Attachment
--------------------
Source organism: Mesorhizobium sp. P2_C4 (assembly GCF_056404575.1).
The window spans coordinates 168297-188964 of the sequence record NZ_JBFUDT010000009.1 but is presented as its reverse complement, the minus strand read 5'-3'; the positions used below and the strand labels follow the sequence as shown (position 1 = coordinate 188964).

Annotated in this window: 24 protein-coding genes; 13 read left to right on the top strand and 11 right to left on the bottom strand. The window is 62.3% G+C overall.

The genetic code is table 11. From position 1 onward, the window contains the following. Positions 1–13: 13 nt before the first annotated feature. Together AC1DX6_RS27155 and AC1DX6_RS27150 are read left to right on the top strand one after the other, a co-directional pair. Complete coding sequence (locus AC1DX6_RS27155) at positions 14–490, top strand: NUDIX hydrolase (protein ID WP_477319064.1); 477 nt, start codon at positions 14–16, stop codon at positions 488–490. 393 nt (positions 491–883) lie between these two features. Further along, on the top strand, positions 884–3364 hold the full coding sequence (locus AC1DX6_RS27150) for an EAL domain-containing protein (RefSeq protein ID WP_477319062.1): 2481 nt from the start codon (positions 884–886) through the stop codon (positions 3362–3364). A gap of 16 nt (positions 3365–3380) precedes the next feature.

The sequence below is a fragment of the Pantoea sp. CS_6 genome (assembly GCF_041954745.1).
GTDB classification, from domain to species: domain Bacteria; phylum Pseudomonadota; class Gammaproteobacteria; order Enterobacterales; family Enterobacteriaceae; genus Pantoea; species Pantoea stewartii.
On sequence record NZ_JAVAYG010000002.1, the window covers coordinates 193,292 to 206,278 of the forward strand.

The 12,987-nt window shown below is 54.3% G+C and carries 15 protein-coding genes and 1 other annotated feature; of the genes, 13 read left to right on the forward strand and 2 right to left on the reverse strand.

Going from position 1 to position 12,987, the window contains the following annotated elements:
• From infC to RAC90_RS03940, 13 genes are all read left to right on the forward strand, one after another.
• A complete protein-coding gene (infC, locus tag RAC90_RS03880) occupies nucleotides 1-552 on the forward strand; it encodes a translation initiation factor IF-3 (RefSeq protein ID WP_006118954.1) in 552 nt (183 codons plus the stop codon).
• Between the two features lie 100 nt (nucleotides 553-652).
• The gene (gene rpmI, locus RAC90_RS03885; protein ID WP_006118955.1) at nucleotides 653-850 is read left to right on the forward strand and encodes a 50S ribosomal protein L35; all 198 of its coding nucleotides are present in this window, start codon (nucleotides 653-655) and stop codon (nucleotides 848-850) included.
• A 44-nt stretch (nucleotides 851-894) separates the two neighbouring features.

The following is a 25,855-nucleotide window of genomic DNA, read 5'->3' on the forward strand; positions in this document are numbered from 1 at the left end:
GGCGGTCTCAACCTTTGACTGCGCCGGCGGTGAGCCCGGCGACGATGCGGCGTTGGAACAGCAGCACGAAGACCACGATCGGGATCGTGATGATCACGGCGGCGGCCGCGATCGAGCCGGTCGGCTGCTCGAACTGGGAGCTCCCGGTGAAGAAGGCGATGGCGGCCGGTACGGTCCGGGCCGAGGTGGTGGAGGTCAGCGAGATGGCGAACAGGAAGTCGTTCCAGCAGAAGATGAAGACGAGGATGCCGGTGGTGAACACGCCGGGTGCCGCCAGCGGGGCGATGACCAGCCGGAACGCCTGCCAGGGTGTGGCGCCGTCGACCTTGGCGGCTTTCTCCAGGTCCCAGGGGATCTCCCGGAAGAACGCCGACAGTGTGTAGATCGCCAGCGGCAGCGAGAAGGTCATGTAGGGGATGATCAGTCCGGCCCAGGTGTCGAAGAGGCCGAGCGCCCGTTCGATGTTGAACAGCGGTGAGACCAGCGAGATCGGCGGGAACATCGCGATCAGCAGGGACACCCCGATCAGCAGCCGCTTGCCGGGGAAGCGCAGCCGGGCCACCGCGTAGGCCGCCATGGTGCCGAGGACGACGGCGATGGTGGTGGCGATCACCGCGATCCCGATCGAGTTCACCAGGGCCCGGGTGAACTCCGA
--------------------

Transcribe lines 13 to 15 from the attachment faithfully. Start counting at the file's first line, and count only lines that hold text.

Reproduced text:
• The gene (gene rpmI, locus RAC90_RS03885; protein ID WP_006118955.1) at nucleotides 653-850 is read left to right on the forward strand and encodes a 50S ribosomal protein L35; all 198 of its coding nucleotides are present in this window, start codon (nucleotides 653-655) and stop codon (nucleotides 848-850) included.
• A 44-nt stretch (nucleotides 851-894) separates the two neighbouring features.

The following is a 25,855-nucleotide window of genomic DNA, read 5'->3' on the forward strand; positions in this document are numbered from 1 at the left end: